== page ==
An attempt to map some of those quantitative qualities to the qualitative domain was somewhat poo-pooed because it was seen as missing the added nuance present in qualitative research or something – it was a little unclear really but I guess I’ll need to learn to at least talk the talk. It partly felt like tribalism or a turf war but I’m sure that there’s more to it than that.  I guess it’s grounded in a fairly profoundly different way of seeing the world and particularly of seeing ‘knowing’. On the one side we have a pretty straight forward set of questions dealing with objective measurable reality and on the other we have people digging into perspectives and perceptions of that reality and questioning whether we can ever know or say if any of them are absolutely right.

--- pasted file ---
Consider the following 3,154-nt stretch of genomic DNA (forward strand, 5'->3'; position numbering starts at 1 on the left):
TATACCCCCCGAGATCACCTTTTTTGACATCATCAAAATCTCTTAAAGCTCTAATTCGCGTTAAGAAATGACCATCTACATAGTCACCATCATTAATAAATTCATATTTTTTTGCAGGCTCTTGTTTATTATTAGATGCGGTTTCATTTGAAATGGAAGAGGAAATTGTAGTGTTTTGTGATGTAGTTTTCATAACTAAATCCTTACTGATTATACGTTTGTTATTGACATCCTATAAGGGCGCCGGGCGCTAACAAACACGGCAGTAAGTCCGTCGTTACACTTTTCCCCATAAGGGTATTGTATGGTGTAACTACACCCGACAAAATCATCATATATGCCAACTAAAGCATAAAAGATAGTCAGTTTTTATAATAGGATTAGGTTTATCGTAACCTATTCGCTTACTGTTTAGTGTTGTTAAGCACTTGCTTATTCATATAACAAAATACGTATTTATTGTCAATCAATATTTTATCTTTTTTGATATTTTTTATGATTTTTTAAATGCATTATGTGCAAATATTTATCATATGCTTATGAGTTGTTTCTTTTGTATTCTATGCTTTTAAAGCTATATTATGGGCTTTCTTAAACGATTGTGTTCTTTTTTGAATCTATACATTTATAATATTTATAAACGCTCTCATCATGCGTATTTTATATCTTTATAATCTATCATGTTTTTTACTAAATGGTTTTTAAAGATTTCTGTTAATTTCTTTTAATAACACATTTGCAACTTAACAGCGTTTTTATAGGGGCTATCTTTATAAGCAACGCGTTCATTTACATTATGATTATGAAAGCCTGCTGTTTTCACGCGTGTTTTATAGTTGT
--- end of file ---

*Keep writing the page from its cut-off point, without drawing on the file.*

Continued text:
Long story short, there’s probably much more contextualisation/framing involved in the way you analyse qual data and how you share the story that you think it tells. Your own perceptions and how they may have shaped this story also play a far more substantial part. The processes that you undertook – including member checking, asking your subject to evaluate your analysis of their interview/etc to ensure that your take reflects theirs – also play a significant role in making your work defensible.

The section on coding seemed particular relevant so I’ll quote that directly:

Codes, in qualitative data analysis, are tags that are applied to sections of data. Often done using qualitative data analysis software such as Nvivo or Dedoose.

Codes can overlap, and a section of an interview transcript (for example) can be labeled with more than one code. A code is usually a keyword or words that represent the content of the section in some way: a concept, an emotion, a type of language use (like a metaphor), a theme.